Microsoft has been adamant that titles from its first-party Xbox Game Studios will be playable on both Xbox Series X and Xbox One, and that it wouldn’t force players to upgrade to its new console at launch.
It turns out that might not be entirely true, however, as a number of first-party reveals during the Xbox Games Showcase event showed no mention of being compatible with Xbox One.
As spotted by The Verge, games such as Forza Motorsport 8, Fable and Everwild only included Xbox Series X and Windows 10 PC as the listed platforms on their title cards. Furthermore, the websites for these games, like Everwild's, also don't mention Xbox One under platforms.
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The simple answer to this question is that these games are more than a few years away, which would fall in line with Microsoft’s statement that “Xbox Game Studios titles that release in the next couple of years will be available on Xbox Series X and Xbox One”. If these games fall outside of that window, then, Microsoft technically hasn’t broken its promise.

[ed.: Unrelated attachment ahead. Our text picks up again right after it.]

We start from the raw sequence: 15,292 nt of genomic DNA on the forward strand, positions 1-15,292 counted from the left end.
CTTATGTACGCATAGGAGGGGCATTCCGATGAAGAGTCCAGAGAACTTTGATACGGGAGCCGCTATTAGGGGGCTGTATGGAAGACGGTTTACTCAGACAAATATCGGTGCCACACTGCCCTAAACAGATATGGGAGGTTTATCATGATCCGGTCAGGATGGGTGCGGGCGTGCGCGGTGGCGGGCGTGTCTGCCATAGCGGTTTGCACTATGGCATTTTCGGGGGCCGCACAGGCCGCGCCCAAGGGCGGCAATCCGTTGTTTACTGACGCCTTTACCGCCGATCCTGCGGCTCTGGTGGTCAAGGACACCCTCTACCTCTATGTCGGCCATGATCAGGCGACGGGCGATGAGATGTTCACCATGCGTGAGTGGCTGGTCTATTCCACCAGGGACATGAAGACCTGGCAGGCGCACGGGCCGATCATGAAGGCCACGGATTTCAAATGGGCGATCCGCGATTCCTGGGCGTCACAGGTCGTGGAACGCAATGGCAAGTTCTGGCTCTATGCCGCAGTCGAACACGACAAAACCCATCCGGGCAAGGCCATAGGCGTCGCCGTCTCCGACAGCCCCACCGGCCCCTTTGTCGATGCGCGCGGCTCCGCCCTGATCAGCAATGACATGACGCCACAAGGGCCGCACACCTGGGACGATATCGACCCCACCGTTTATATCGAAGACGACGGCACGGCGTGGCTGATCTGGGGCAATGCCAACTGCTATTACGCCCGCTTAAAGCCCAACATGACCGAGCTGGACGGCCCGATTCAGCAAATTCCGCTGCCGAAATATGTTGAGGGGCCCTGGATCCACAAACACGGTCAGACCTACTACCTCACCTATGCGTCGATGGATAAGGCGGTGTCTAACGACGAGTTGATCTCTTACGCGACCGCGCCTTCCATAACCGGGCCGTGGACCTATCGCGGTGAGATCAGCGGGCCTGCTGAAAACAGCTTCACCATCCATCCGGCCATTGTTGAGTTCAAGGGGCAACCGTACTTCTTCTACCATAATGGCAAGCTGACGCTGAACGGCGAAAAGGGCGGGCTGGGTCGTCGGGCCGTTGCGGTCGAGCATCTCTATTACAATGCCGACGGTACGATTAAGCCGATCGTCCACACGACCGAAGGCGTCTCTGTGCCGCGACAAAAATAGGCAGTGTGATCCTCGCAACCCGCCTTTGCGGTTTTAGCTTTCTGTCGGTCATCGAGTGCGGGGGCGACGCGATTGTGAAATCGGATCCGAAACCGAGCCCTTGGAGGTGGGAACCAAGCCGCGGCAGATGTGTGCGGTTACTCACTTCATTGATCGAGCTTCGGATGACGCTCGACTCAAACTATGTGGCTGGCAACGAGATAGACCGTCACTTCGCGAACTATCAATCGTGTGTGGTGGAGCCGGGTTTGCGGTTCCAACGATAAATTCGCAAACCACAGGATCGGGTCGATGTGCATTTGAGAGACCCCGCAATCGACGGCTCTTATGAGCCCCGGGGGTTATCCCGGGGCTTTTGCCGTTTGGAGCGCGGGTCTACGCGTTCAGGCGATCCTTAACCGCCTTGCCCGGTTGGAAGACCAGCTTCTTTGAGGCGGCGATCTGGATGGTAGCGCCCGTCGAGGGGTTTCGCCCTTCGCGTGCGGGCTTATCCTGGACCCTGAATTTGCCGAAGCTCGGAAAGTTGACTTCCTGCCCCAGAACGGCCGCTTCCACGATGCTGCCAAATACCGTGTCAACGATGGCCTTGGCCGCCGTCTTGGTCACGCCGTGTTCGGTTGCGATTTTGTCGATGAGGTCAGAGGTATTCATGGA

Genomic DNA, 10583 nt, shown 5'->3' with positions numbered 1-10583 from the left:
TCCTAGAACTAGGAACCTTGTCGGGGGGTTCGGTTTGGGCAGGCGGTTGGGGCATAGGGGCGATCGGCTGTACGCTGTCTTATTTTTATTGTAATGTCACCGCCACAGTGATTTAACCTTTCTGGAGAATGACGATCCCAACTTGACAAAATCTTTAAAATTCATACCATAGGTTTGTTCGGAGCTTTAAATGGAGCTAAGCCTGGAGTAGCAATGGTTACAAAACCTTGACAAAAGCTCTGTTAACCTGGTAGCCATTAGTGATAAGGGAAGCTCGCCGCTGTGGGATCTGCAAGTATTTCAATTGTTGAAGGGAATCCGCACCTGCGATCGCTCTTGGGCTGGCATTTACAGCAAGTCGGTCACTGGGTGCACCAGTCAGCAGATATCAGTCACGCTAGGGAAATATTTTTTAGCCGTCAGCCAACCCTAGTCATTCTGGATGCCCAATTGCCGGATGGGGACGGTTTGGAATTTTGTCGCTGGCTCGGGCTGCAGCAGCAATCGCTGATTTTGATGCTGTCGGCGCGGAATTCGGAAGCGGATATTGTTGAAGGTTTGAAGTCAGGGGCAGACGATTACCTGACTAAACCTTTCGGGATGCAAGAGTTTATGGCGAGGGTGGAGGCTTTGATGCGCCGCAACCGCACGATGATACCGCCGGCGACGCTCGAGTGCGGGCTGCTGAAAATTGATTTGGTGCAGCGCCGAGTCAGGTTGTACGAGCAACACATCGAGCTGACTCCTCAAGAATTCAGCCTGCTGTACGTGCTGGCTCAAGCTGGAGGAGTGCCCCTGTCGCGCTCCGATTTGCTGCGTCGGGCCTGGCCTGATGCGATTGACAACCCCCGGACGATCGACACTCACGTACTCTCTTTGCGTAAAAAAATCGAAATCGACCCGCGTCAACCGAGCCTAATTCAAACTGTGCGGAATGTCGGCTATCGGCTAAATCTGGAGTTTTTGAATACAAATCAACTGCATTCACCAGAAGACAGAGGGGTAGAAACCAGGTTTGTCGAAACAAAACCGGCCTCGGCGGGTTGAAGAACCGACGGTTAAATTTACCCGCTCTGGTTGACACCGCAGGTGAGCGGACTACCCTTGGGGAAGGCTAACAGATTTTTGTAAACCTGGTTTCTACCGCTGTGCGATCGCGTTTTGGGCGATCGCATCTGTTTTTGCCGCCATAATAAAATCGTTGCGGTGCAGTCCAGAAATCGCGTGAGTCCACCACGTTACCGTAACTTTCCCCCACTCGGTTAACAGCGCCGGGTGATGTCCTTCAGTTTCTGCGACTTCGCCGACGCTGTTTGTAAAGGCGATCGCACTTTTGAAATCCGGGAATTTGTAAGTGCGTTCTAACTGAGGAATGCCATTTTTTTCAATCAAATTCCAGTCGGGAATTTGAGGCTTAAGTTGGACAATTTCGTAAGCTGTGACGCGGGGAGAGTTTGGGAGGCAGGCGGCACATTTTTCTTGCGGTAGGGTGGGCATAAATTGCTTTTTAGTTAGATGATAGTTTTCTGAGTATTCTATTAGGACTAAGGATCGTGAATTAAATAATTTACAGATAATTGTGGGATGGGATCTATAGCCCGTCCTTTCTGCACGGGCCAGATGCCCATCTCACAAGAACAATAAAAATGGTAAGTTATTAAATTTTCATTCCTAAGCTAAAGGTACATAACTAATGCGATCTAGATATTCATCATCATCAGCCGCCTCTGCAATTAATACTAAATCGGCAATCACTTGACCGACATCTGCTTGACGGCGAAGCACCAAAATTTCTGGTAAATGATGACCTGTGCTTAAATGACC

But what about games that aren’t developed by Microsoft’s first-party studios? Well, it seems that there might be some confusion there. In a statement to The Verge, Microsoft said: “Which consoles each Studio/game can support will be based on what’s best for their game and their community at launch.” That means it’s up to developers, then, which could mean we see some third-party studios ignore the Xbox One entirely.
Future 1P titles are developed for Xbox Series X first. Not saying those games won’t ship on Xbox One, only that we are leading with Series X & each studio will decide what's best for their game/community when they launch.July 23, 2020
Microsoft is taking a different approach to Sony, which strongly believes in console generations and has said not to expect PS5 games to come to PS4. The company has said that PS5 games should take advantage of all the features and benefits of new hardware which a previous generation does not include.
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Adam was formerly TRG's Hardware Editor. A law graduate with an exceptional track record in content creation and online engagement, Adam has penned scintillating copy for various technology sites and also established his very own award-nominated video games website. He’s previously worked at Nintendo of Europe as a Content Marketing Editor and once played Halo 5: Guardians for over 51 hours for charity. He is now an editor at The Shortcut.